Monday, April 15, 2013

REVIEW: Stevie Nicks’ dream state - Nicks turns her poetry into lyrics 4/5 Stars

Stevie Nicks' sweet Dreams
4/5 Stars - Toronto Star

By Jane Stevenson, QMI Agency
Toronto Sun

TORONTO - In the feature film about her life, Stevie Nicks wants Reese Witherspoon to play her.

This is one of many revelations found in In Your Dreams, the documentary about the making of Nicks’ 2011 solo album of the same name, co-directed by Eurythmics’ Dave Stewart, who also helmed the record with Glen Ballard.

On and off, over the course of a year, Stewart shot 50 hours of footage of the now 64-year-old Nicks, most intimately at her mansion high in the hills above Los Angeles. The resulting film features cameos by Witherspoon, Fleetwood Mac members Mick Fleetwood and Lindsey Buckingham, Heartbreakers guitarist Mike Campbell and, of course, Stewart, who is a bit of a character himself.

When he’s not belting back the occasional martini, he’s got either an acoustic or electric guitar or camera in his hand.

During one funny moment, Stewart is filming Nicks and she looks up and says: “Oh, that was you the whole time. I’m going like, ‘Who’s the chick in the white outfit that’s filming us?’”

One genuine surprise? That until writing with Stewart, Nicks had never ever written a song with another person in the same room before.

“I don’t like to be told what to do,” she says at one point.

In another scene, she is seen arguing with Buckingham over tense changes in her lyrics. “Would you say that to Bob Dylan?” Nicks asks him.

And when Stewart tries to insert some “too siren-y, too weird” guitar effects into a song, Nicks says bluntly: “Don’t quit your day job.”

No pushover is Nicks. And she’s honest too.

She admits to ending up with a demo reel of 23 Campbell tracks in the ’80s after visiting Tom Petty and stealing one - Runaway Trains - for a Fleetwood Mac song until Petty got wind of it.

“All I could hear was Tom screaming,” she says to the camera. “I was so busted.”

The movie is certain to appeal to fans of Nicks, whose gypsy persona, fashion style and throaty voice made her an icon. And for those who aren't devotees, the behind-the-scenes music-making with some of rock’s top musicians will fascinate.

FILM | Stevie Nicks "In Your Dreams"

by Jason Steidman

Singer/songwriter Steve Nicks, known from her association with the group Fleetwood Mac, will be present tonight at a special screening of the film, In Your Dreams, a documentary about the making of her 2011 album of the same name. This album was her first effort in ten years. A top notch cast of LA production and musical talent was enlisted to make it happen, led by Dave Stewart, a well-known producer whose career was launched back in the early '80s as part of the group The Eurythmics. The film follows the project from the writing process onwards, and also features biographical passages, and footage from Nick's childhood and career.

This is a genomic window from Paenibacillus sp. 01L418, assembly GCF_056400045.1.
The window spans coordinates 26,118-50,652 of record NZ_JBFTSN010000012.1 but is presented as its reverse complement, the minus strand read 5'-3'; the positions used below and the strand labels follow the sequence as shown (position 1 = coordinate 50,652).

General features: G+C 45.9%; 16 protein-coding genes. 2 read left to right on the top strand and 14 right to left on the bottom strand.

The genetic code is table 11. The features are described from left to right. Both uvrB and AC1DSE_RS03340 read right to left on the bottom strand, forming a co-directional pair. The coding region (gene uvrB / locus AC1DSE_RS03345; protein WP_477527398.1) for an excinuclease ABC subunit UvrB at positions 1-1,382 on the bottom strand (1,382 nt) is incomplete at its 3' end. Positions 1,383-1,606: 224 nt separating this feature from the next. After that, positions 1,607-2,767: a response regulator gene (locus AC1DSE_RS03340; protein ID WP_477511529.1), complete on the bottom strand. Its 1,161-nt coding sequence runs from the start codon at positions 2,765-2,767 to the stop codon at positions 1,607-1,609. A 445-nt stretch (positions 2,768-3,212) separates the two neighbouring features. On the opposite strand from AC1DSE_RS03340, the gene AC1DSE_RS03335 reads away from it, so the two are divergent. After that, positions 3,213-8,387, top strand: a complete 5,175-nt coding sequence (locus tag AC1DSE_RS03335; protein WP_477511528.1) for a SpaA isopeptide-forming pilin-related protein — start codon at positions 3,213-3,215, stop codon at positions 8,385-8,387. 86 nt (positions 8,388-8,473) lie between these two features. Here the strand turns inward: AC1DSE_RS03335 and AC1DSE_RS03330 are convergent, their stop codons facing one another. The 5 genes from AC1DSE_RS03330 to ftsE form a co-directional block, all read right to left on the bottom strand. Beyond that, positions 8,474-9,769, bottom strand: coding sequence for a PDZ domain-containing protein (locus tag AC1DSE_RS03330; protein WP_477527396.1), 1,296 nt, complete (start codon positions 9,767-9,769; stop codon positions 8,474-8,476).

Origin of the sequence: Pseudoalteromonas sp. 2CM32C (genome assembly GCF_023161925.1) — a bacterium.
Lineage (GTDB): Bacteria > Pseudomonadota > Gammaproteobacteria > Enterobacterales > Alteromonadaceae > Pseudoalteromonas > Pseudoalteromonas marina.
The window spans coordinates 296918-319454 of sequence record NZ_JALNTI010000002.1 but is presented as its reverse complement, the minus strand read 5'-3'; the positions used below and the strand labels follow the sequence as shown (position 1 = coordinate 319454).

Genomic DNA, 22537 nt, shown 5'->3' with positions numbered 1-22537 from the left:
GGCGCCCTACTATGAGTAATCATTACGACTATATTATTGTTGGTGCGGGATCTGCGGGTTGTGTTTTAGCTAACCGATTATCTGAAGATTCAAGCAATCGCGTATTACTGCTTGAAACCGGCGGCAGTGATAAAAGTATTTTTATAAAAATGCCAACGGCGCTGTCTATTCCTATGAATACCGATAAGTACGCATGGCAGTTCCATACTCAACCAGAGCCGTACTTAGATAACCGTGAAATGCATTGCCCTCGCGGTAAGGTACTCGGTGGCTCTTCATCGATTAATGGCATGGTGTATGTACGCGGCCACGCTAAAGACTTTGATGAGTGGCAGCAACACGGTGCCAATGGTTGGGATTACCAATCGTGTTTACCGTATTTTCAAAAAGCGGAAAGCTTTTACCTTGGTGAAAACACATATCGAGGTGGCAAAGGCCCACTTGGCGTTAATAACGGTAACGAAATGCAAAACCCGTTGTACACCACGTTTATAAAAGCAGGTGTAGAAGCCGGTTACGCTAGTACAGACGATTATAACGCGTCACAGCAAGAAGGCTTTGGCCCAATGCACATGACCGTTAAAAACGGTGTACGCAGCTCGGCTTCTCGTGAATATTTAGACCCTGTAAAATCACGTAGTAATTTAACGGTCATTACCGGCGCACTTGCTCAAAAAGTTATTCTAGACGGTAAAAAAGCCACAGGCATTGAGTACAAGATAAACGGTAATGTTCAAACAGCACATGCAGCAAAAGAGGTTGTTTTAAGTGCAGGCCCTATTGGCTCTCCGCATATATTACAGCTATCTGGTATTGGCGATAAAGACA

In Your Dreams: Stevie Nicks is at the TIFF Bell Lightbox tonight at 7 and 7:30, with Nicks conducting a Q&A afterward.

Sweet dreams — musically anyway — are made of this.
by Jane Stevens
Ottawa Sun

Two rock icons, Fleetwood Mac’s Stevie Nicks and Dave Stewart of The Eurythmics, worked together on Nicks’ first solo album in a decade, 2011’s In Your Dreams.

But their creative collaboration didn't end there.

There’s also a Stewart-directed 2013 behind- the-scenes documentary of the same name about making the record, co-produced by Glen Ballard, that will debut in Toronto Monday night. The film then moves across Canada over the next several weeks.

“It’s a movie that Stevie Nicks’ fans love,” says Stewart, 60, from Los Angeles.

“Obviously, she’s been a bit of an enigma and very sort of mysterious and there’s an insight not only into her world and her home and how she works but inside her mind as well. How she works creatively and how she thinks. What’s good is that if you’re not a Stevie Nicks fan in particular and you watch it, you get kind of surprised at how kind of intense and focused she is working. Because I think a lot of the views or people’s opinions about artists during certain periods of their life is kind of spaced out, hippie like. And then you see Stevie at work in the film and you go, ‘Holy s---!’ She’s like a force of nature.”

Turns out Stewart and Nicks met 30 years ago.

The occasion was an Eurythmics show in Los Angeles and Nicks came backstage.

“We got on really well,” says Stewart. “And I went back to stay in L.A. for a bit and we hung out and I was writing just experimental stuff with her and I ended up writing this song for her but then Tom Petty liked it and wanted to record it — Don’t Come Around Here No More — that’s why at the end (of the film, Stevie) says, ‘ Hey, Dave, definitely come around here!’ Because it became this epic sort of song for Tom.”

Stewart and Nicks regrouped again significantly in 2006 when Nicks appeared on a pilot for Stewart’s HBO music- themed interview show. In the documentary, she reveals after that collaboration she knew she wanted Stewart to produce either her next solo album or a Fleetwood Mac record.

He says after recording the album with Nicks and shooting about 50 hours of footage — boiled down to one hour and 40 minutes on-screen — he learned two significant things about her.

“Stevie’s incredibly generous. She’s always kept the same backing singers, the same friends ... even the sounds guys and everybody. They've all stuck by her. They’re so loyal to her. And that’s an amazing thing that I discovered about Stevie of how deep that runs within her, this loyalty. And then all of the time and effort she puts into putting her lyrics together. Training herself in books and reading so much literature. She’s steeped in her job. She said it herself. She purposely decided not to have children because she just knew she couldn't do both. It’s a massive decision.”

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